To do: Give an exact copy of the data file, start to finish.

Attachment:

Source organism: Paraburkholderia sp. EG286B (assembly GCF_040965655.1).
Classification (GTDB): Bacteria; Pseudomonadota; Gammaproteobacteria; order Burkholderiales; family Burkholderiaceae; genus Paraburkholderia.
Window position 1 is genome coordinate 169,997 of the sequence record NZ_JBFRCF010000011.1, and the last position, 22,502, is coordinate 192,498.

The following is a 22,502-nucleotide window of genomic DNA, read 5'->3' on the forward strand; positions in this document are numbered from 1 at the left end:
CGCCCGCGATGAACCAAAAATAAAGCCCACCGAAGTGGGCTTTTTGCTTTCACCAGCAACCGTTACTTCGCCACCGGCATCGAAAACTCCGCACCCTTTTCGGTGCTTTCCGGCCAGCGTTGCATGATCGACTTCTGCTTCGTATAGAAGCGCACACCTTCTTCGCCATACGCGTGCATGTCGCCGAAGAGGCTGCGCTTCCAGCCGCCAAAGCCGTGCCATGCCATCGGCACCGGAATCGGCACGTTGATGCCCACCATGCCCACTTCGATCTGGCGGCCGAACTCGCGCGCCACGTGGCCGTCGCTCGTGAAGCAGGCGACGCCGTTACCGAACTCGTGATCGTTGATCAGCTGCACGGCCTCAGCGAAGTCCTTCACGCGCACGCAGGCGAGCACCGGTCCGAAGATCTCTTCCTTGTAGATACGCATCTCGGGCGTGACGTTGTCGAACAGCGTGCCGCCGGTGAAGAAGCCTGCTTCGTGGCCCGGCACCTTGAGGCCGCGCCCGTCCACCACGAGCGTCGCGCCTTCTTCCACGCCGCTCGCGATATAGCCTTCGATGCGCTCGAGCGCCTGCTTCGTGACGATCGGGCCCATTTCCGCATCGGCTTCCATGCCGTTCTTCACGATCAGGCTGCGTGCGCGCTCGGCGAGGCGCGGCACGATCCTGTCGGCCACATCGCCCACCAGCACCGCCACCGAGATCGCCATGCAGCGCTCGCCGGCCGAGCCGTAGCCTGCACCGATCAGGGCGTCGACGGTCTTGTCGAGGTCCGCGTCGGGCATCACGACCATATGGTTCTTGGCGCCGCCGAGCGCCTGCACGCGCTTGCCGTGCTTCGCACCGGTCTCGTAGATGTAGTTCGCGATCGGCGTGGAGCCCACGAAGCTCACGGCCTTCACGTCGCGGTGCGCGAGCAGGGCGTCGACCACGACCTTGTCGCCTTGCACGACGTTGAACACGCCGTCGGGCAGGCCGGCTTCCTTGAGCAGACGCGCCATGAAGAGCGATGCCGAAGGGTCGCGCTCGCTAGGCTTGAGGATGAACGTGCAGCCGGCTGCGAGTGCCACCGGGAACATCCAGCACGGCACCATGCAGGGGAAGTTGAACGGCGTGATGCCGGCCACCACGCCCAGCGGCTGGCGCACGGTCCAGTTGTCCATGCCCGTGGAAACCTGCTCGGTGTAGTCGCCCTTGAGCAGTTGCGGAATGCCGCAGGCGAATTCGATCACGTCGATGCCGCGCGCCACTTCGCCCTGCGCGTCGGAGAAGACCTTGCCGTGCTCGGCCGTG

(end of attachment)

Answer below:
Source organism: Paraburkholderia sp. EG286B (assembly GCF_040965655.1).
Classification (GTDB): Bacteria; Pseudomonadota; Gammaproteobacteria; order Burkholderiales; family Burkholderiaceae; genus Paraburkholderia.
Window position 1 is genome coordinate 169,997 of the sequence record NZ_JBFRCF010000011.1, and the last position, 22,502, is coordinate 192,498.

The following is a 22,502-nucleotide window of genomic DNA, read 5'->3' on the forward strand; positions in this document are numbered from 1 at the left end:
CGCCCGCGATGAACCAAAAATAAAGCCCACCGAAGTGGGCTTTTTGCTTTCACCAGCAACCGTTACTTCGCCACCGGCATCGAAAACTCCGCACCCTTTTCGGTGCTTTCCGGCCAGCGTTGCATGATCGACTTCTGCTTCGTATAGAAGCGCACACCTTCTTCGCCATACGCGTGCATGTCGCCGAAGAGGCTGCGCTTCCAGCCGCCAAAGCCGTGCCATGCCATCGGCACCGGAATCGGCACGTTGATGCCCACCATGCCCACTTCGATCTGGCGGCCGAACTCGCGCGCCACGTGGCCGTCGCTCGTGAAGCAGGCGACGCCGTTACCGAACTCGTGATCGTTGATCAGCTGCACGGCCTCAGCGAAGTCCTTCACGCGCACGCAGGCGAGCACCGGTCCGAAGATCTCTTCCTTGTAGATACGCATCTCGGGCGTGACGTTGTCGAACAGCGTGCCGCCGGTGAAGAAGCCTGCTTCGTGGCCCGGCACCTTGAGGCCGCGCCCGTCCACCACGAGCGTCGCGCCTTCTTCCACGCCGCTCGCGATATAGCCTTCGATGCGCTCGAGCGCCTGCTTCGTGACGATCGGGCCCATTTCCGCATCGGCTTCCATGCCGTTCTTCACGATCAGGCTGCGTGCGCGCTCGGCGAGGCGCGGCACGATCCTGTCGGCCACATCGCCCACCAGCACCGCCACCGAGATCGCCATGCAGCGCTCGCCGGCCGAGCCGTAGCCTGCACCGATCAGGGCGTCGACGGTCTTGTCGAGGTCCGCGTCGGGCATCACGACCATATGGTTCTTGGCGCCGCCGAGCGCCTGCACGCGCTTGCCGTGCTTCGCACCGGTCTCGTAGATGTAGTTCGCGATCGGCGTGGAGCCCACGAAGCTCACGGCCTTCACGTCGCGGTGCGCGAGCAGGGCGTCGACCACGACCTTGTCGCCTTGCACGACGTTGAACACGCCGTCGGGCAGGCCGGCTTCCTTGAGCAGACGCGCCATGAAGAGCGATGCCGAAGGGTCGCGCTCGCTAGGCTTGAGGATGAACGTGCAGCCGGCTGCGAGTGCCACCGGGAACATCCAGCACGGCACCATGCAGGGGAAGTTGAACGGCGTGATGCCGGCCACCACGCCCAGCGGCTGGCGCACGGTCCAGTTGTCCATGCCCGTGGAAACCTGCTCGGTGTAGTCGCCCTTGAGCAGTTGCGGAATGCCGCAGGCGAATTCGATCACGTCGATGCCGCGCGCCACTTCGCCCTGCGCGTCGGAGAAGACCTTGCCGTGCTCGGCCGTG